The Congressional Research Service report Shutdown of the Federal Government: Causes, Processes, and Effects outlines the effect of a shutdown on government operations, describes the employee furlough process and procedures for awarding back pay, and provides historical background on prior government shutdowns. For more news and analysis of the government shutdown and progress toward a solution, check out ProQuest Central for full-text access to major newspapers like the Washington Post and The New York Times. For other resources on government appropriations and congressional news, be sure to Ask a Librarian.

Thursday, December 13, 2018

Tax Analysts Database Now Available

The Goodson Law Library recently subscribed to the Federal Portfolio of Tax Analysts, a leading source for tax-related news and commentary. Current members of the Duke University community may register a username and password with their email address to obtain access.

Available publications include Tax Notes, Tax Notes Today, FATCA Expert, Exempt Organizations Expert, and Tax Practice Expert. Duke's subscription also includes access to the Federal Research Library tool, containing IRS documents, regulations and legislation. For quick access to research materials, use the Key Documents menu at the top of the screen. The Tax Topics menu allows quick access to stories on a particular subject.

Tax Analyst publications were previously available to the Law community in Lexis Advance and the campus community in Nexis Uni. Although these publications are currently still available full-text within Lexis research platforms, Tax Analyst titles will be removed from Lexis products after December 31, 2018. The Tax Analysts platform includes full text stories for available publications, as well as an option to download page-image PDF copies of the Tax Notes magazine.

Tax Analysts is just the latest addition to many electronic and print resources in the library's collection that will aid researchers in this complex area of law. To learn more, check out the library's research guide to Federal Tax or Ask a Librarian.

Monday, December 3, 2018

Exam Season Success

'Tis the season to succeed on Law School exams! Check out these tips to make your examination period run smoothly.
Library Access
Exam time brings a temporary change to the library's access policy, most notably in the evening hours. From now until the end of exams (Monday, December 17), access to the Goodson Law Library for study purposes will be limited to current Duke Law students, faculty and staff. Card-swipe access to the library entrance will be required after 5:00 p.m. on weekdays and all day on weekends.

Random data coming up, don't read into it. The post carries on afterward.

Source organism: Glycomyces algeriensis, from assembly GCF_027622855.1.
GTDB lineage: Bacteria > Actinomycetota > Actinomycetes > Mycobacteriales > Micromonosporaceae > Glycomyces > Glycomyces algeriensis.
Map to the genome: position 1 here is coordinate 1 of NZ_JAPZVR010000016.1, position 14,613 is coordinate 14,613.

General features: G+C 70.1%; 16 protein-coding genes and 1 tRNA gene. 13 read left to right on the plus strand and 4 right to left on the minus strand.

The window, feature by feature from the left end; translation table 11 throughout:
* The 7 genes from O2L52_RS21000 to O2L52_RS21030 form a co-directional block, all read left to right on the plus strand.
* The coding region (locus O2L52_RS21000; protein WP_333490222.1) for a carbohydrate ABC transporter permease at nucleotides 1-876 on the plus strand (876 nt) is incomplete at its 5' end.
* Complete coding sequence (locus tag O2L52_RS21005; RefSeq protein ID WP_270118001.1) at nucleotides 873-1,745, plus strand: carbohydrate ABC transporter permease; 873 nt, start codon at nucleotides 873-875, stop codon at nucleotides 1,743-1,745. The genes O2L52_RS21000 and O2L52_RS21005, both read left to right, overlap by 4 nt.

Members of the Duke University community or general public who require access to the library for legal research purposes should contact the library service desk for assistance during reference service hours (Monday – Friday, 8:00 a.m. to 5:00 p.m.). Additional study space is available to all throughout the building, such as in the Star Commons.
The Technicalities
If you will use your laptop to take an exam, make sure you have installed Electronic Bluebook (EBB) well ahead of time, and practice using it to ensure that your test goes smoothly! Detailed instructions are available on the Academic Technologies' Software page. If you encounter problems while downloading the software, talk to the Academic Technologies' Help Desk staff.
Study Aids
The library's Reserve collection contains many current study aids, including selected subjects in the Examples and Explanations, Questions and Answers, Nutshell, Glannon Guides, Understanding, and Mastering series. For more information on available study aids, see the Law School Success guide.

What else can you find on reserve that might come in handy for exams? There are also limited quantities of calculators on reserve for four-hour loans, in addition to noise-canceling headphones and bookstands.
Old Exams or Sample Exams
A frequent question at the Reference Services desk during the reading and exam period is where to obtain copies of Law School exams from previous years. Past exams from your professors, when available, will be posted to your class's Sakai site. The library's Archives collection contains no Law School exams dated after 2001.

However, if your professors have chosen not to place past exams on Sakai, it may be helpful to review general law examination preparation guidebooks. These provide an overview of the most common formats for law school exams, and give strategies for studying and for writing successful answers. Often, these books also provide model exam questions and sample answers, along with explanations why a particular answer is more successful than others. Titles like Law School Exams in a Nutshell: A Guide to Studying Law and Taking Law School Exams can be found in the libraries' catalog with a subject search for "Law examinations—United States". A selected listing is provided in the "Exam Preparation" section of the library's Law School Success handout, along with a helpful page of recommended "Study Guides & Aids."
Anything Else?
As always, the library staff are here to help. Visit the Service Desk on level 3 with any questions. Good luck on your exams!